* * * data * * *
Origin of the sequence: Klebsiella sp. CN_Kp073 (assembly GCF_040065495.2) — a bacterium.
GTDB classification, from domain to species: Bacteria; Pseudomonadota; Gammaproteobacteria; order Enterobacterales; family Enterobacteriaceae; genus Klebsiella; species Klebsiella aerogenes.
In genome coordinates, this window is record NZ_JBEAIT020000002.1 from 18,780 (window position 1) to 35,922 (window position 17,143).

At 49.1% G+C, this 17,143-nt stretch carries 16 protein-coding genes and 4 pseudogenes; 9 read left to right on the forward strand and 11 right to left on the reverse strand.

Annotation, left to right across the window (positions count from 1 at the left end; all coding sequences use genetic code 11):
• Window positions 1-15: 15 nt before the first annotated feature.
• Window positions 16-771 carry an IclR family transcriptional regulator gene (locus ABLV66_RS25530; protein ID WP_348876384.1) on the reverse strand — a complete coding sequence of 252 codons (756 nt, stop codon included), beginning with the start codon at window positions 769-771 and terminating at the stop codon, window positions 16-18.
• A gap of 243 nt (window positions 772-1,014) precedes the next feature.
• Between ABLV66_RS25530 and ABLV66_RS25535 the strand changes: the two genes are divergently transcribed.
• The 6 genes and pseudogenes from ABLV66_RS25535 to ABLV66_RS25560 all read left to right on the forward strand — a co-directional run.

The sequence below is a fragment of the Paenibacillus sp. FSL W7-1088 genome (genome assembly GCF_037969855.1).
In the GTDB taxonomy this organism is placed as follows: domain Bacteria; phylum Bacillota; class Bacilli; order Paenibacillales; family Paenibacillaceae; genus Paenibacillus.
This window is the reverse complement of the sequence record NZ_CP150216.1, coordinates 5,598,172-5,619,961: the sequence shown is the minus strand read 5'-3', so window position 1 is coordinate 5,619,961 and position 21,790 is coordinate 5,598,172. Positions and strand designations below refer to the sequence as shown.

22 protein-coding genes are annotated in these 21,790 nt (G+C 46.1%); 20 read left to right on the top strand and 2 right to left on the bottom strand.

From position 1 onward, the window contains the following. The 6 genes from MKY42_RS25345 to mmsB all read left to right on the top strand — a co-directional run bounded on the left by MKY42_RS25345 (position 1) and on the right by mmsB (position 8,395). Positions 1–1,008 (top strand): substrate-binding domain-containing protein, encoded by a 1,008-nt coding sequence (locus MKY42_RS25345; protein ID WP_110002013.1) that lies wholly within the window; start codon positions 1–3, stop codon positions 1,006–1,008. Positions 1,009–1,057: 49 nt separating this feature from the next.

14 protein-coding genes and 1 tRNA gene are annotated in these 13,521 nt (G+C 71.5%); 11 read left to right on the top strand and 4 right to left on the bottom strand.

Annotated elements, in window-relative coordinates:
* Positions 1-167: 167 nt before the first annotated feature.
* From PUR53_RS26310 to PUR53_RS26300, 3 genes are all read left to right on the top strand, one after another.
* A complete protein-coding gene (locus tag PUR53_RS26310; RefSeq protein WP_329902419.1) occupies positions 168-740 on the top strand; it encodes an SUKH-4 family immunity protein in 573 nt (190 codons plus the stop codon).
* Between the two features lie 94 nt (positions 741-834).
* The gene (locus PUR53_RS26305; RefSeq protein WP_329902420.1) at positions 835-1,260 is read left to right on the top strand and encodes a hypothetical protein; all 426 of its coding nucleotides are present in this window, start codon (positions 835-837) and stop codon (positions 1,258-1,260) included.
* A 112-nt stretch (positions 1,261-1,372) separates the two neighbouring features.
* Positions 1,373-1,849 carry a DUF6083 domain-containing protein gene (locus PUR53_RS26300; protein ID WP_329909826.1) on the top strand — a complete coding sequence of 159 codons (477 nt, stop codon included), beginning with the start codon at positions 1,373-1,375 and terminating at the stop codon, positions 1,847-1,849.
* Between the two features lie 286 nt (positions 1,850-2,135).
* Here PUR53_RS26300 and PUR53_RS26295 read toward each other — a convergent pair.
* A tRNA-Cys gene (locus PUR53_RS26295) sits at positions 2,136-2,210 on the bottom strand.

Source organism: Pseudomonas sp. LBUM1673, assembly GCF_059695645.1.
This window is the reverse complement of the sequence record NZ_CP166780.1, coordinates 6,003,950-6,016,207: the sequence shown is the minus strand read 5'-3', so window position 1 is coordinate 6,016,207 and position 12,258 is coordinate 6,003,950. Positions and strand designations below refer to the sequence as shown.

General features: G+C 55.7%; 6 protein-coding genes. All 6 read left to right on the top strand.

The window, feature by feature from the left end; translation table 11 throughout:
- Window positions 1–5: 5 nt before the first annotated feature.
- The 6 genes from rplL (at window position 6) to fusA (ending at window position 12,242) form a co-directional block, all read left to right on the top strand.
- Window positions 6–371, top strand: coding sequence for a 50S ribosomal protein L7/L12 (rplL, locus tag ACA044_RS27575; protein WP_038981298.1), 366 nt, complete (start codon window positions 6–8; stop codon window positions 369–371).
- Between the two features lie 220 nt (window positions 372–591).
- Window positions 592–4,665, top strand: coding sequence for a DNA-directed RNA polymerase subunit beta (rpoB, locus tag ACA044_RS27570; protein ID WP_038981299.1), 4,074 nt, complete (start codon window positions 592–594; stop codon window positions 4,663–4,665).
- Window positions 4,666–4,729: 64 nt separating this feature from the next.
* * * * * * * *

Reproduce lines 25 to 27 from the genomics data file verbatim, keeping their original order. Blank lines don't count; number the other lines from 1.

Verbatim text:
* Between the two features lie 286 nt (positions 1,850-2,135).
* Here PUR53_RS26300 and PUR53_RS26295 read toward each other — a convergent pair.
* A tRNA-Cys gene (locus PUR53_RS26295) sits at positions 2,136-2,210 on the bottom strand.